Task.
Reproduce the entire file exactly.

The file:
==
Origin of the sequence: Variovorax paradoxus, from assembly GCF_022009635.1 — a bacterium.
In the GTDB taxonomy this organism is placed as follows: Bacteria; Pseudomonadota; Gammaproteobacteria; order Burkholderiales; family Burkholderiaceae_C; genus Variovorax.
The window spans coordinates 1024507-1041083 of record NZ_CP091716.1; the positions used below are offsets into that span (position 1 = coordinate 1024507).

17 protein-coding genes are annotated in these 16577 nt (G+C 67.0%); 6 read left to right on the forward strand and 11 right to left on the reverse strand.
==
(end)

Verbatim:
Origin of the sequence: Variovorax paradoxus, from assembly GCF_022009635.1 — a bacterium.
In the GTDB taxonomy this organism is placed as follows: Bacteria; Pseudomonadota; Gammaproteobacteria; order Burkholderiales; family Burkholderiaceae_C; genus Variovorax.
The window spans coordinates 1024507-1041083 of record NZ_CP091716.1; the positions used below are offsets into that span (position 1 = coordinate 1024507).

17 protein-coding genes are annotated in these 16577 nt (G+C 67.0%); 6 read left to right on the forward strand and 11 right to left on the reverse strand.